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An Encounter with Peter Hassen's Artwork
You’re so deep in the Colorado wilderness that for days the only human face you’ve seen is your own, in the reflection of a mountain stream or a tin canteen. You turn a bend, and where are you? In the rubble of an ancient Buddhist shrine?
This moment of shock, of disorientation, is precisely what the artist Peter Hassen wishes to induce. In the dark of night, he hauls massive monuments onto public lands, in remote areas of the American wilderness. The monuments are cast-stone replicas of sacred sculptures: a Buddha head, a dancing Shiva, a hunched Egyptian falcon. It takes weeks of intensive labor for Hassen to mold and cast each one, and then there is a grueling overland trek, with 600 pounds of dead weight, a handcart, and only a small crew. Once the site is found and the monument erected, Hassen has to let it go, not knowing what the monument’s fate will be or whether he’ll ever see it again.
Recently, at the Sonoma Valley Museum of Art in northern California, I encountered a series of giant, panoramic photographs of Hassen’s “Landscape Interventions,” as he calls them. The photographs are all that remain to him of each undertaking, and I found them both visually stunning and conceptually riveting. No matter how radically out of place—a giant bodhisattva leaning under quaking yellow aspen or a black Nevada sky—to me each sculpture looked as though it had been holding its ground for centuries. Though its presence was actually just as transgressive as graffiti sprayed on a post office wall, it looked as though it belonged there.
But the friend who’d come to see the show with me was having none of it. Steve is both a painter and a passionate backpacker, and while I was making little sounds of amazement, he was looking more and more irritated. “Why can’t he just leave the wilderness alone?” he exploded. “I hate it when humans have to leave their mark on nature. It’s like animals marking their territory. You know how people leave those little piles of rocks along trails? Well, when I come upon them, I kick them.”
I knew that my friend had a misanthropic streak, but to kick one of those carefully balanced little towers of stones—that seemed positively mean to me, and I told him so.
“Just leave the wilderness alone,” he said again. But where did that idea come from? Human beings have been leaving their marks on the wilderness for thousands of years. Just think of petroglyphs, cave paintings, Stonehenge. It’s like animals marking their territory. Precisely. There’s actually nothing more natural for the human animal than to make an artifact, to alter the environment in a way that says, “Look! I was here!” Where did we get the idea of nature and human culture as two radically different spheres?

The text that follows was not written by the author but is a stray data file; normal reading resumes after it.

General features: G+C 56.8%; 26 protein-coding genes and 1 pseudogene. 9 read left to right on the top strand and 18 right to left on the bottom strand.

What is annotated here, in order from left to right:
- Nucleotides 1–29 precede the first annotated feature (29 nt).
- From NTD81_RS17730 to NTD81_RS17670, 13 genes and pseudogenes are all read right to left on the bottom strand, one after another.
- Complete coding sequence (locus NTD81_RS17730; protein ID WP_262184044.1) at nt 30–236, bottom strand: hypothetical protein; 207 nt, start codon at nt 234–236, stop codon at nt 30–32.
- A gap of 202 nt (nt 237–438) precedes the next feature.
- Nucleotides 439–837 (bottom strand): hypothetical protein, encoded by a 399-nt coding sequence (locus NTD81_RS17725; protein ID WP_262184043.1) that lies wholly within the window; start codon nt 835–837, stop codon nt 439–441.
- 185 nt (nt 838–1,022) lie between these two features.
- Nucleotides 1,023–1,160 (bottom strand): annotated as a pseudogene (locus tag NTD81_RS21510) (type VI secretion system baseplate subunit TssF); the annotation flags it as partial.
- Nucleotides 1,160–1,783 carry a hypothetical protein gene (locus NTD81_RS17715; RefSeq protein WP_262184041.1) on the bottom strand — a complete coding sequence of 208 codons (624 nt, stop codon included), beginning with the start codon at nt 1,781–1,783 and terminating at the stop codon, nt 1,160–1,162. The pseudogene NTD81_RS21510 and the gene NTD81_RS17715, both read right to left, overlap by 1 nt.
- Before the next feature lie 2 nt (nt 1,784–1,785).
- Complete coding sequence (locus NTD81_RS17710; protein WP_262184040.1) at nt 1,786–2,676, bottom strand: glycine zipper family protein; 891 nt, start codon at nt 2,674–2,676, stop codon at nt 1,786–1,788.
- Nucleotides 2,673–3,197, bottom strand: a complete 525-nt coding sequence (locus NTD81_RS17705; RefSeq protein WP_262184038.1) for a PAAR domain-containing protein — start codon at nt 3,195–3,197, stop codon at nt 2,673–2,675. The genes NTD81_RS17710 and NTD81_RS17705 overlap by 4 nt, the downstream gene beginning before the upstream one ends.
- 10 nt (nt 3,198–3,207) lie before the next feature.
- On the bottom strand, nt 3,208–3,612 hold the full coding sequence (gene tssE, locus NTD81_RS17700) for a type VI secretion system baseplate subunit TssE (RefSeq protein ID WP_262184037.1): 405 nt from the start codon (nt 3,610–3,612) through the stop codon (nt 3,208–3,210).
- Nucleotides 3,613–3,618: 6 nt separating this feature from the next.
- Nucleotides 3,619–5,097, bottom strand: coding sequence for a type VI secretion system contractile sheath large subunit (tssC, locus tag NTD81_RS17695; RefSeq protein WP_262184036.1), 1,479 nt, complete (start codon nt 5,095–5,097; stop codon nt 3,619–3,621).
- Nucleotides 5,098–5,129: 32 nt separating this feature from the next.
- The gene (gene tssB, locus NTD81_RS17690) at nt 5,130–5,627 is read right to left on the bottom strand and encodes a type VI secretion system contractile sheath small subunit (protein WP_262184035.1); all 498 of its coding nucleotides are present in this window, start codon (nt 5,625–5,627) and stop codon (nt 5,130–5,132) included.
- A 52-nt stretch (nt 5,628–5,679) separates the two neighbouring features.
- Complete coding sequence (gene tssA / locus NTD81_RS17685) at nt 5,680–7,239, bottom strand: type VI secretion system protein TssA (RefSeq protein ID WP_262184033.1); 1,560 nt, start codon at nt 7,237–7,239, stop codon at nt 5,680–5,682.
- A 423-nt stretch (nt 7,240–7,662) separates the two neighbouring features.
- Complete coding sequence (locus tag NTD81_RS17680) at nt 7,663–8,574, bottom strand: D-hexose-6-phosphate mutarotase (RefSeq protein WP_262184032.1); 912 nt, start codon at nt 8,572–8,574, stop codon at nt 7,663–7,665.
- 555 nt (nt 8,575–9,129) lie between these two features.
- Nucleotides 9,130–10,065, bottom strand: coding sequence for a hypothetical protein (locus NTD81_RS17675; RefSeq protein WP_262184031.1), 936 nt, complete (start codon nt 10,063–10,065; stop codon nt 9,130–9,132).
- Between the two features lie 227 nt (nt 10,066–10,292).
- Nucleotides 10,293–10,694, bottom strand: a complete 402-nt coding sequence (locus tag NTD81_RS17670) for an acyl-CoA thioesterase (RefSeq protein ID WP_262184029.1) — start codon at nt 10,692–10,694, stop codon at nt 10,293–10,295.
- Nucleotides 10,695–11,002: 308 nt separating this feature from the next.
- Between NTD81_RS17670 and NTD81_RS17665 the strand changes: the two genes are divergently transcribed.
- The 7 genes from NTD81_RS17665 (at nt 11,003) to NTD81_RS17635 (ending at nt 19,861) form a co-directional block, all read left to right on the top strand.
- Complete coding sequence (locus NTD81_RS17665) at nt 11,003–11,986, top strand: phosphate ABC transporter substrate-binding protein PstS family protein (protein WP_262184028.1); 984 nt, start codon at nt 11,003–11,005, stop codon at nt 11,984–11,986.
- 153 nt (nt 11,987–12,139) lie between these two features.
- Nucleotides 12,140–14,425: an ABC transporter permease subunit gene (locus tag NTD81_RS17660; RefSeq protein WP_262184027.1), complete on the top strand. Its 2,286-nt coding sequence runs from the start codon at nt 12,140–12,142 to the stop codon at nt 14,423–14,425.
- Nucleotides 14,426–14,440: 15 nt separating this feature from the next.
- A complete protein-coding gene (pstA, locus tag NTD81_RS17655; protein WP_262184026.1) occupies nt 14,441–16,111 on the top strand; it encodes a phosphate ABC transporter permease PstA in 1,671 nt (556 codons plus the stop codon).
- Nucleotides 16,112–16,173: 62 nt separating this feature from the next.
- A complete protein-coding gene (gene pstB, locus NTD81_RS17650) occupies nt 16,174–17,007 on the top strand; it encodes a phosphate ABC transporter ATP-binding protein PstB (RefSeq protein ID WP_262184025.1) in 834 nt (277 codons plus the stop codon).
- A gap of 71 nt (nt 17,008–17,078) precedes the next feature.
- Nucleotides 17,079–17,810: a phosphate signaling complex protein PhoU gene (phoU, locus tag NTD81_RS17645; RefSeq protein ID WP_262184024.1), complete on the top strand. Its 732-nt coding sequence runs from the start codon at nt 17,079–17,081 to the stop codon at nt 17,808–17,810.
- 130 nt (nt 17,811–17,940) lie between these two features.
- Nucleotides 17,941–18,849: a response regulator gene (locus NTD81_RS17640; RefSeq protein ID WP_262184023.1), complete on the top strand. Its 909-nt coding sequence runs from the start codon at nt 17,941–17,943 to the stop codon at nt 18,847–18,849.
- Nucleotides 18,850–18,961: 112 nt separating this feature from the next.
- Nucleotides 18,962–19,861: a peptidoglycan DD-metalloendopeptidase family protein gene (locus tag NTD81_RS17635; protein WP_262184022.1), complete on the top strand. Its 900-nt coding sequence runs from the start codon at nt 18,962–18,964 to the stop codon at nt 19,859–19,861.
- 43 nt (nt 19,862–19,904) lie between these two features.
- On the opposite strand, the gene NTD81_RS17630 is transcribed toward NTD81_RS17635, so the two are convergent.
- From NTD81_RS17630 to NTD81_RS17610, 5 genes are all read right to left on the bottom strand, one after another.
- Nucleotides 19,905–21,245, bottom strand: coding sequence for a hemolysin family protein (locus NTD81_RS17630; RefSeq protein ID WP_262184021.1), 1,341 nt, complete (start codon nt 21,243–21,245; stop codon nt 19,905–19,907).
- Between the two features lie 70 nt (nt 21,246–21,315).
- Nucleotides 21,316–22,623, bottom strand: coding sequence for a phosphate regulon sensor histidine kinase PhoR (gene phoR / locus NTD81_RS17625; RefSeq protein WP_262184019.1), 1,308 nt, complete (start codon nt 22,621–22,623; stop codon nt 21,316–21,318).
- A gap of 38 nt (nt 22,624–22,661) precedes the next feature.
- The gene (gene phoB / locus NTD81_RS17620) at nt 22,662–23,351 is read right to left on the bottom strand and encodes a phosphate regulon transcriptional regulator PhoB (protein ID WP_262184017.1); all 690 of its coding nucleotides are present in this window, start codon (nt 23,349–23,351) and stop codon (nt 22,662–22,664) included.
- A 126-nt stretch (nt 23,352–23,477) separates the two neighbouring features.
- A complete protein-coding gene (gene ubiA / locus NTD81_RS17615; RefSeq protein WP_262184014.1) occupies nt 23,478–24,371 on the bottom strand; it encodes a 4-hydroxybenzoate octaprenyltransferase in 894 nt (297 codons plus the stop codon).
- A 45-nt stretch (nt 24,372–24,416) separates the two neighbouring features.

Later, when I met Peter Hassen, I understood that he’s quite happy to induce this line of questioning in anyone who comes upon his work, whether in an art museum or a tract of wilderness. After finishing his B.F.A. in Boulder, Colorado, Hassen spent a year traveling around the world. Even in the most remote areas of jungle, forest, mountain, or desert, he would come upon signs of ancient human presence. “In most of the world, you can’t throw a stone without grazing some sacred monument,” he told me. “It’s only we Americans who have this notion of an untouched frontier. And it gives us a kind of hubris. We don’t grasp that we’re just the tip of a giant iceberg of human culture.”
Hassen believes that when we get even a glimpse of our true place along this vast continuum, it can be transformative. In the shock of coming upon a dancing Shiva or a leaning bodhisattva in the middle of nowhere, we can actually discover a more profound sense of belonging. This idea also informs his more recent “Discovery Series.” Traveling up and down the coast of California, from the Mexican to the Oregon borders, he has buried 50 Buddha heads, three feet deep in the sand. They are buried at the tide-line, so there will likely be a gradual emergence of the heads.
Some people, I’m sure, would consider this project a grandiose form of littering. But if I were walking along a pristine expanse of beach, I’d be awed to discover the Buddha’s eye, nose, mouth, ear emerging from the glistening sand. Maybe, for a second, I’d be transported back to the most ancient times, when artists refrained from fully depicting the Buddha. To indicate the luminous vastness of awakened mind, they would give only the merest sign, the outline of his footprint, as if traced in sand, or the pattern of a wave made by three rippling lines. And who knows? As I’d bend down to wrest the figure from its ground, perhaps within the crashing of the waves I’d hear these human sounds: Form is emptiness. Emptiness is form.
Noelle Oxenhandler began Buddhist practice in 1970. Her most recent book is The Wishing Year: A House, A Man, My Soul.
Photograph courtesy of Peter Hassen.